The appreciation that place matters for health is not new. Twenty-five centuries ago, in Airs, Waters, and Places, Hippocrates helped his readers distinguish unhealthy places (such as swamps) from healthy places (such as sunny, breezy hillsides). Fredric Law Olmsted, the preeminent landscape architect and planner of the 19th century, explicitly placed human health at the heart of his work.27,28 A half century ago, the American Public Health Association issued a set of standards, Planning the Neighborhood,29 that addressed “the physical setting in which homes should be located.” These standards addressed site selection, sanitary infrastructure, planting and landscape design, street layout, lighting, residential density, and community amenities. More recently, urban planners have recognized the implications of their work for public health,30–33 and the field of medical geography has been reinvigorated,34 including a new journal, Health & Place.

But today’s challenges are different from those of the past. First, the built environment is far more complex, with more materials used in construction, more elaborate building systems, and more intricate urban networks. In some ways, technical advances have reduced health risks (indoor air is now far cleaner than in the days of wood- and coal-burning stoves), but new risks need to be better defined. Second, in a highly mobile society, traditional links to place may be weakened. If a “sense of place” has benefits for health and well-being, then understanding how to design for it may have real public health value. Third, many more aspects of design, construction, and transportation are regulated than in the past, if not by law then by voluntary standards. This requires that the evidence of how places affect health and well-being be collected and codified as well. Finally, in an age of electronic communication, such information is widely and instantaneously accessible. If it is useful in advancing public health, it can be useful on a large scale.

Members of the public increasingly value their health; consider the environment to be an important influence on health; and want to live, work, and play in healthy environments. Both professionals and members of the public increasingly expect health recommendations to be supported by solid data. For all of these reasons, then, public health needs to refocus on the health implications of place. We need a broad, vigorous research agenda, and we need to apply research findings to practice.

RESEARCH ON PLACE AND HEALTH

If health research needs to focus more on place, and if empirical research can profitably be applied to questions of place and health, what are the topics to be investigated? Four aspects of the built environment offer promising opportunities for health research: nature contact, buildings, public spaces, and urban form.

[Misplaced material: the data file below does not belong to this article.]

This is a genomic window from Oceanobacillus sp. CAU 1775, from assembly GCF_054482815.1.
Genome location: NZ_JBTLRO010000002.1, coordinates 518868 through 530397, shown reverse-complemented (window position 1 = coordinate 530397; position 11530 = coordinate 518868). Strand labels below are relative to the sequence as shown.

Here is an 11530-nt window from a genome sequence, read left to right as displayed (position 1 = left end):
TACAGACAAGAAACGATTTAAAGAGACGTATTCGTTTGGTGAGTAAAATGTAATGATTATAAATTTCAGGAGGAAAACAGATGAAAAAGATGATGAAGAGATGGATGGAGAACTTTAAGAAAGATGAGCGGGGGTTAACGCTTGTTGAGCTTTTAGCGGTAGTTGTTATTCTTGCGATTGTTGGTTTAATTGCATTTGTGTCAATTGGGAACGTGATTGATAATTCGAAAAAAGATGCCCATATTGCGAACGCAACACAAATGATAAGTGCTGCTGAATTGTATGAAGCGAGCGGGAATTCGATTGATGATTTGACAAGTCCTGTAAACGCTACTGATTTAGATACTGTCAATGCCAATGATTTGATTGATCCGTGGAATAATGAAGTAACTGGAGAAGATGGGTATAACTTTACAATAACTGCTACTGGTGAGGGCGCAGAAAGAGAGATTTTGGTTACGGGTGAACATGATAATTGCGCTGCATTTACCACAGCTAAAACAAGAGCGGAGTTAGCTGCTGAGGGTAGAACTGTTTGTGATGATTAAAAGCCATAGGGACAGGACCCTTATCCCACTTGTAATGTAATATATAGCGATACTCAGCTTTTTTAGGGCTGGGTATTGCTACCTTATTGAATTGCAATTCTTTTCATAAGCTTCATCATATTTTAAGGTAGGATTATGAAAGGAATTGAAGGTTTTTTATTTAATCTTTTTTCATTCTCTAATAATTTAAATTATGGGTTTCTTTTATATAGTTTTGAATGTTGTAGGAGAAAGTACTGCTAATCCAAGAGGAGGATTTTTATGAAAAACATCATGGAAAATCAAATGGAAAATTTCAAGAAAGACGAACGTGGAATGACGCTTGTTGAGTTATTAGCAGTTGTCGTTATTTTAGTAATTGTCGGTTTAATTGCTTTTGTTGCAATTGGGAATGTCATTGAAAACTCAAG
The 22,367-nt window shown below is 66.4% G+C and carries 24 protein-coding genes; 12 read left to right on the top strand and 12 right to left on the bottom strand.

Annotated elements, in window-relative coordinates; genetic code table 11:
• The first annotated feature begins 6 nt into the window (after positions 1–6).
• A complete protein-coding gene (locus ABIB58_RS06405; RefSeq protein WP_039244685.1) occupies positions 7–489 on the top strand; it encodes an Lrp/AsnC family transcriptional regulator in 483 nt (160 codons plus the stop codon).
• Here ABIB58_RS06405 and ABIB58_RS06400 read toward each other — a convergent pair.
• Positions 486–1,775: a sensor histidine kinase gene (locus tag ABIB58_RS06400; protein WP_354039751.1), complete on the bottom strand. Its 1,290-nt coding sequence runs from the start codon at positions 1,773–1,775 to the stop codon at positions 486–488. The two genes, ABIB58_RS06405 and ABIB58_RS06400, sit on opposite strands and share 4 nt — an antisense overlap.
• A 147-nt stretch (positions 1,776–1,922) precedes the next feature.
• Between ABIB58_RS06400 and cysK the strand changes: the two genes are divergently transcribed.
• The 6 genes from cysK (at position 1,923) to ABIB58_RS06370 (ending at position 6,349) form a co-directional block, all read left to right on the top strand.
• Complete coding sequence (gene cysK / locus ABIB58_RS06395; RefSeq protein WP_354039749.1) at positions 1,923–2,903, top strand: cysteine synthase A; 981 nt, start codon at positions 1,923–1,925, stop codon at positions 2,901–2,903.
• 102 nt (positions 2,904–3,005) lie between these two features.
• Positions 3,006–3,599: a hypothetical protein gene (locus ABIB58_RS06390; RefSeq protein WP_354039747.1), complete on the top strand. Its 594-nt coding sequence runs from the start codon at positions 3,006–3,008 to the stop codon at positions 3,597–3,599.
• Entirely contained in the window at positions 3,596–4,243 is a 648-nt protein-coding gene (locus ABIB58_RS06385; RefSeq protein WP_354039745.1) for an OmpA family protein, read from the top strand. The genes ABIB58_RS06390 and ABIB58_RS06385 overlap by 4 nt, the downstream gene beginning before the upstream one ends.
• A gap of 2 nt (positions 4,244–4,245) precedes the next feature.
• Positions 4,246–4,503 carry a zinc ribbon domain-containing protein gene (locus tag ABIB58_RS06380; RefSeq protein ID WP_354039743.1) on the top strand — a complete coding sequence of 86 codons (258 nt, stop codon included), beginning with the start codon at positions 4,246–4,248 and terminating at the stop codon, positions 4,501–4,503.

Nature Contact

Contact with nature seems to be good for health, at least for some people in some circumstances.35 As noted earlier, there is evidence that nature views speed recovery among postoperative patients. In other studies, contact with nature has been associated with fewer sick call visits among prisoners,36 improved attention among children with attention deficit disorder,37 improved self-discipline among inner-city girls,38 decreased mortality among senior citizens,39 lower blood pressure and less anxiety among dental patients,40 and better pain control among bronchoscopy patients.41 There is evidence that nature contact enhances emotional, cognitive, and values-related development in children, especially during middle childhood and early adolescence.42 Nature contact has been credited with reducing stress and enhancing work performance.18

These findings have important potential implications for the design of the built environment. Should gardens be incorporated into housing? Should windows in offices offer views of trees? Should neighborhood parks include certain kinds of plantings? Should hospitals offer healing gardens to patients and their families? However, before such questions can be answered, research needs to be carried out. This research needs to include careful operational definitions of nature contact, including the kinds of nature (flowers? trees? animals?) and the kinds of contact (viewing? touching? entering?). It needs to include careful operational definitions of health endpoints. It needs careful specification of the populations that are studied, and of personal attributes of study participants, to help clarify individual and group variations in responses to nature contact. It also needs careful control of potential confounders and careful consideration of alternative hypotheses. For example, wilderness experiences may be salutary because of the benefits of companionship, being physically active, taking a vacation, or meeting a challenge, and not because of nature contact per se. As evidence emerges, we will have a clear basis for guidelines on incorporating nature contact into the built environment.